My observation has been that different jobs require different personality types to do the job well. The will-writing lawyer probably doesn't have the personality needed to be a go-for-the-throat courtroom crusader. I think different photographic styles fall into the same sort of category. So, while I think it's good to stretch, to push one's personal envelope, it's also good to recognize one's own personality type, and be happy with that.
     
  24. TPPhotog

    TPPhotog Member

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    Interesting how this thread is progressing and a quick thank you for your contributions, hopefully we will see more opinions coming in. This is what happens when I get thoughtful watching the world whilst my negatives are drying.

    Reading through the Reason and Use seems to be the main points. I hadn't considered the Cartier-Bresson quote which Stephen posted even though I'm familiar with it. Although would a landscape photographer consider shooting something which might be considered a story if they fell over it? One story of an accident was published in the local paper shot on medium format as it was a fashion photographer driving past a few minutes after the accident happend.

    I feel that in a small way that honour is still alive and displayed by people here, which is theoretically a good sample of people throughout the globe. I say that because in many cases it appeasrs we would only use the pictures for the reason that they would possibly help to bring about change or intervention.

    I hadn't considered the idea of get the shot and then decide if it can be used positively. But then as Michael (Blansky) points out I'd need those "virtually silent rangefinders" to get them without intrusion which I don't.

    Michael I would (and have) walk away if I thought it the pictures would just be a for a few Pounds / Dallars / Euro's in my pocket. Fear doesn't come into the equation as I've been through so many dangerous things in life. I get a kick out of shooting demonstrations and riots ... blame 4 years in the police for that, but a very valid question never the less.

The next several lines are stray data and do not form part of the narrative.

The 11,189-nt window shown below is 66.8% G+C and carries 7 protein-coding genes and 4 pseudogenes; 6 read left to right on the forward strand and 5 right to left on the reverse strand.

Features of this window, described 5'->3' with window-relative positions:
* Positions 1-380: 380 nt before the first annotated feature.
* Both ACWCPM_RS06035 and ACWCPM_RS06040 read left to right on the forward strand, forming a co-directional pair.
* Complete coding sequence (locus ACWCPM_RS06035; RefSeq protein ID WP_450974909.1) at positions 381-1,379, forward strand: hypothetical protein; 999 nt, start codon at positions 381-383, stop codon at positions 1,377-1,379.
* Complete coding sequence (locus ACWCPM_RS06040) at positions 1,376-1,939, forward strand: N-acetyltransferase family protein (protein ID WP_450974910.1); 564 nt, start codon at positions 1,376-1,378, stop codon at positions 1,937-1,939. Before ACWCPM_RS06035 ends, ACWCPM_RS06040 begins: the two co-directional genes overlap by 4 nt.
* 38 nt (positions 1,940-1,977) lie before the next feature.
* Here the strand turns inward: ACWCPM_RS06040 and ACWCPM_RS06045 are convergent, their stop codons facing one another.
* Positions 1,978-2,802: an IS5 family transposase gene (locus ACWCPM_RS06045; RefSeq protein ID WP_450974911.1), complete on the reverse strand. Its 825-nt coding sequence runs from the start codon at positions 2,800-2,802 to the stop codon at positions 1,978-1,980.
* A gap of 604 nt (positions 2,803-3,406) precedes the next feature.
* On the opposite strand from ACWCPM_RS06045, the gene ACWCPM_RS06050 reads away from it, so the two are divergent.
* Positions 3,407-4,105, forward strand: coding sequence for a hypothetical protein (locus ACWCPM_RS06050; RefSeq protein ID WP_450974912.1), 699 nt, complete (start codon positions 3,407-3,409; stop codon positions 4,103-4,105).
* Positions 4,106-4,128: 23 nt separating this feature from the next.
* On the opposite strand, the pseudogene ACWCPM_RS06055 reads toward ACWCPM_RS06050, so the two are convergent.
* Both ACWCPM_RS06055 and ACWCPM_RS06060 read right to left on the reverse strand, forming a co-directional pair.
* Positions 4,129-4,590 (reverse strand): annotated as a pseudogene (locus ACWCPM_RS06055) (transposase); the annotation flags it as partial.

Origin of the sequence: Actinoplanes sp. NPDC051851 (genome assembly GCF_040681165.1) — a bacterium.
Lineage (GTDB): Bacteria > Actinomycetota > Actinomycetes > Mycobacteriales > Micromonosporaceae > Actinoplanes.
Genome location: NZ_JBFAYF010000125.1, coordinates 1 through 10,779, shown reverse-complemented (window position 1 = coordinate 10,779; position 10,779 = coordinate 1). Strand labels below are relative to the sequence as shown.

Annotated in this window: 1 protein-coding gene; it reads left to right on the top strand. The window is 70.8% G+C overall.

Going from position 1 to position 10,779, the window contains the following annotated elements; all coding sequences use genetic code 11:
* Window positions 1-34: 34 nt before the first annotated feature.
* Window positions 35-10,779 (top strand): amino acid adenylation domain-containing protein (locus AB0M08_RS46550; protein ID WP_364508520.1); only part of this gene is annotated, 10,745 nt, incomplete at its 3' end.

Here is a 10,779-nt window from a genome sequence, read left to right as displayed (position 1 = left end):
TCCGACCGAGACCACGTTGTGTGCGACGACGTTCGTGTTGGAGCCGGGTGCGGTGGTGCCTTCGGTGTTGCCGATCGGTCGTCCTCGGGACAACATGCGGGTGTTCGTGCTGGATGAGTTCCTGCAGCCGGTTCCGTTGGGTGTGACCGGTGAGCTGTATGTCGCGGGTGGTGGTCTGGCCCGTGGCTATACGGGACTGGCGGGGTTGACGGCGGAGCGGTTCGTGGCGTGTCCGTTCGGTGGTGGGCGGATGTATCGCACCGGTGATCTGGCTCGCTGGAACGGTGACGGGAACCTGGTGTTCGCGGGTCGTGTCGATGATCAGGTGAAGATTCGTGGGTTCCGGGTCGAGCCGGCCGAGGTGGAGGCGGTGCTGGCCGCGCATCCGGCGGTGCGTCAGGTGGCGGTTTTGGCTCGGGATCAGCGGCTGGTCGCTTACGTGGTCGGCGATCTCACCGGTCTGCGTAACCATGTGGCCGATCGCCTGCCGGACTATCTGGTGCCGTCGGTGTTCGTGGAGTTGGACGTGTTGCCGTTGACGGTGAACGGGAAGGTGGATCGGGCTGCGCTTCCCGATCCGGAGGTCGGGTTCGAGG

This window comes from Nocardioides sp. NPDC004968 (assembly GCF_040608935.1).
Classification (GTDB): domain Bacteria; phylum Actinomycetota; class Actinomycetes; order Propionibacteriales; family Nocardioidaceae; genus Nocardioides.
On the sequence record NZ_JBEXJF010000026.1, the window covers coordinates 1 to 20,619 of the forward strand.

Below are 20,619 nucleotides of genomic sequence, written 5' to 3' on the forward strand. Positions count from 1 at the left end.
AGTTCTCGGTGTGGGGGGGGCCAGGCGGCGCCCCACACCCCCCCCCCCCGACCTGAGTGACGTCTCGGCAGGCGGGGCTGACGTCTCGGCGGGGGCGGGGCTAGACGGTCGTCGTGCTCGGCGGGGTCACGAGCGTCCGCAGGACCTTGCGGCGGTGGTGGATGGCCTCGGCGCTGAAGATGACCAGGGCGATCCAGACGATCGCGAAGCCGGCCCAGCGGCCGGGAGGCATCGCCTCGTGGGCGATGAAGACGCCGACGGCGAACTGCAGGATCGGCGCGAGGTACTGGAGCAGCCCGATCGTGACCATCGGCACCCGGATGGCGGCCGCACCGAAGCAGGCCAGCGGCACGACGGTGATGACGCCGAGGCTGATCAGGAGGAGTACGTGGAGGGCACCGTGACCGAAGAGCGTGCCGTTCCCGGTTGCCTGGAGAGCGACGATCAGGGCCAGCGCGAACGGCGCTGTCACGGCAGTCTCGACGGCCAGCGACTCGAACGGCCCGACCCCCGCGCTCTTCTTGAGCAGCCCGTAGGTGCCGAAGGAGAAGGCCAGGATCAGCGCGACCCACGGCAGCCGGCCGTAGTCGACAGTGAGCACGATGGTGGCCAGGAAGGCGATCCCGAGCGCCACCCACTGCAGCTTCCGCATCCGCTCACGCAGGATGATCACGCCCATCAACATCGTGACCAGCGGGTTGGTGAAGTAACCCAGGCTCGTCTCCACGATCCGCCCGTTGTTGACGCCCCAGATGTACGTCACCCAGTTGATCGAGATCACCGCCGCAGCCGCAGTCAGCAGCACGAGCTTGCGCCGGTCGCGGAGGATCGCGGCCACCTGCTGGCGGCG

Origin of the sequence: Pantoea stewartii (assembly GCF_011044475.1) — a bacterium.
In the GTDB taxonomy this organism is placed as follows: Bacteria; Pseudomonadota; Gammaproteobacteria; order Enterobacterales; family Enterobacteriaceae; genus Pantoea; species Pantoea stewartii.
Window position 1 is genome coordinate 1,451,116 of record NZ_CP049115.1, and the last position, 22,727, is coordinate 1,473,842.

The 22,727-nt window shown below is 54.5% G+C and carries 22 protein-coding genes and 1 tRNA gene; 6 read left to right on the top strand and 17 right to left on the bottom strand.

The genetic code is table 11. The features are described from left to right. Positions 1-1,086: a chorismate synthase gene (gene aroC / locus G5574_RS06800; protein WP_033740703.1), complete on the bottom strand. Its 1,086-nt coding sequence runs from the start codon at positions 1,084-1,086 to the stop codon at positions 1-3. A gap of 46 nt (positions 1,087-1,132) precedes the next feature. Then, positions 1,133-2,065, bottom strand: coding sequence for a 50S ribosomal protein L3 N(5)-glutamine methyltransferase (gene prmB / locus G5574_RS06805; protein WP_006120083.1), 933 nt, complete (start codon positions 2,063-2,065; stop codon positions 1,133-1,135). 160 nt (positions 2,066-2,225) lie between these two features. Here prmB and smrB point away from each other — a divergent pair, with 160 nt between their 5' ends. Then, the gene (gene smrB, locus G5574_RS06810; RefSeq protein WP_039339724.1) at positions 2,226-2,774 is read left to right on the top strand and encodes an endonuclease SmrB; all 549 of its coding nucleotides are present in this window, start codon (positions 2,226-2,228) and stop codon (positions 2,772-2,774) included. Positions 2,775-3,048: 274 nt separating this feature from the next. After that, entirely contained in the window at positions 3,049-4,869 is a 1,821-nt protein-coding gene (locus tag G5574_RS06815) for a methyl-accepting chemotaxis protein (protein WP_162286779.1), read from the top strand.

I still wouldn't take the shots of the relatives tending the childrens graves though, as there is no valid reason to from my perspective.
     
    Last edited by a moderator: Nov 7, 2004
  25. TPPhotog

    TPPhotog Member

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    Jeanette what you did here was beautiful :wink:
    __________________


    I'm out of my comfort zone with street shoots which is one of the reasons I do them. I enjoy the challenge and recording local life if for no other reason than the fact of capturing it. Reportage is different for me though as there is usually a reason and I have the magic words that means people let me get on with shooting where others may not be able to. They are Freelance and Herald (the local paper).
     
  26. Thomassauerwein

    Thomassauerwein Member

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    Personally I tend to hide from reality based images. Photography is a happy place for me. I do have a lot of respect for the situations Journalist photographers put themselves into and admire their ability to accomplish heartfelt stories with their images but cannot do it myself. Recently my neices husband came home from Iraq part a marine contingent who had lost 17 of its group. I was there with camera in on my shoulder, saw shots everywhere I turned yet did not have the guts to invade their space.
    I have no respect for papparazzi and would never photograph sex.